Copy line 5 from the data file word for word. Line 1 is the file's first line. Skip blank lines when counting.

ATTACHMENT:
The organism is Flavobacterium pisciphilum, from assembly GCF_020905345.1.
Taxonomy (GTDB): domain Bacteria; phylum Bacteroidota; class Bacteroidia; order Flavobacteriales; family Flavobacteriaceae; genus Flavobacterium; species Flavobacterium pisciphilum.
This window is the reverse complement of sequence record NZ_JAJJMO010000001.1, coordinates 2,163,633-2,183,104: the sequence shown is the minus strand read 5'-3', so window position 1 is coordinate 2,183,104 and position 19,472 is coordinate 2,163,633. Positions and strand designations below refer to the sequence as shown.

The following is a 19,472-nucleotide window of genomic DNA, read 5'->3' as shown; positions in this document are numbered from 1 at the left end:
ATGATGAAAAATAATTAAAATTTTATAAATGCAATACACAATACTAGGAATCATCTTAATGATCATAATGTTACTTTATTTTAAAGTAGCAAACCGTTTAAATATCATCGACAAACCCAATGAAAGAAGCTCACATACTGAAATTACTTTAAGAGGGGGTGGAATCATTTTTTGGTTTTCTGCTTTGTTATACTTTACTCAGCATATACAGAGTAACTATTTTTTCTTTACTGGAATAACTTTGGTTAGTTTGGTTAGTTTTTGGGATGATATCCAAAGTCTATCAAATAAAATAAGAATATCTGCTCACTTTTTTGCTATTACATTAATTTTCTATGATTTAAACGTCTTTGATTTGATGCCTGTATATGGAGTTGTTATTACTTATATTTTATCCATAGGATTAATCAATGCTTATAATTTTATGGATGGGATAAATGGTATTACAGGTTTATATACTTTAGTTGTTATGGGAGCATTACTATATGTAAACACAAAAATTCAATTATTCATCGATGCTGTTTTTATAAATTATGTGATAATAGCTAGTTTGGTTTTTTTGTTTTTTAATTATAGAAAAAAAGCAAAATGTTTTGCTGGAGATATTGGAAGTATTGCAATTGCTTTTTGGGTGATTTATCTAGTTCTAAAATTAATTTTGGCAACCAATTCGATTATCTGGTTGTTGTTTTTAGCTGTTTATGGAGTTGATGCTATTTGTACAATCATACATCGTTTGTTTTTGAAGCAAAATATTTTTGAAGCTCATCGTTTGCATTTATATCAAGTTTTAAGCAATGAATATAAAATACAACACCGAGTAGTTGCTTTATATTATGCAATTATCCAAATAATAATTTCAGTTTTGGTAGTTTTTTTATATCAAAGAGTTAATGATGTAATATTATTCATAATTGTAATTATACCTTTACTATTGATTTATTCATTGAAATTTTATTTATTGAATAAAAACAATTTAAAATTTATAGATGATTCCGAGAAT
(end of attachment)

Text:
ATGATGAAAAATAATTAAAATTTTATAAATGCAATACACAATACTAGGAATCATCTTAATGATCATAATGTTACTTTATTTTAAAGTAGCAAACCGTTTAAATATCATCGACAAACCCAATGAAAGAAGCTCACATACTGAAATTACTTTAAGAGGGGGTGGAATCATTTTTTGGTTTTCTGCTTTGTTATACTTTACTCAGCATATACAGAGTAACTATTTTTTCTTTACTGGAATAACTTTGGTTAGTTTGGTTAGTTTTTGGGATGATATCCAAAGTCTATCAAATAAAATAAGAATATCTGCTCACTTTTTTGCTATTACATTAATTTTCTATGATTTAAACGTCTTTGATTTGATGCCTGTATATGGAGTTGTTATTACTTATATTTTATCCATAGGATTAATCAATGCTTATAATTTTATGGATGGGATAAATGGTATTACAGGTTTATATACTTTAGTTGTTATGGGAGCATTACTATATGTAAACACAAAAATTCAATTATTCATCGATGCTGTTTTTATAAATTATGTGATAATAGCTAGTTTGGTTTTTTTGTTTTTTAATTATAGAAAAAAAGCAAAATGTTTTGCTGGAGATATTGGAAGTATTGCAATTGCTTTTTGGGTGATTTATCTAGTTCTAAAATTAATTTTGGCAACCAATTCGATTATCTGGTTGTTGTTTTTAGCTGTTTATGGAGTTGATGCTATTTGTACAATCATACATCGTTTGTTTTTGAAGCAAAATATTTTTGAAGCTCATCGTTTGCATTTATATCAAGTTTTAAGCAATGAATATAAAATACAACACCGAGTAGTTGCTTTATATTATGCAATTATCCAAATAATAATTTCAGTTTTGGTAGTTTTTTTATATCAAAGAGTTAATGATGTAATATTATTCATAATTGTAATTATACCTTTACTATTGATTTATTCATTGAAATTTTATTTATTGAATAAAAACAATTTAAAATTTATAGATGATTCCGAGAAT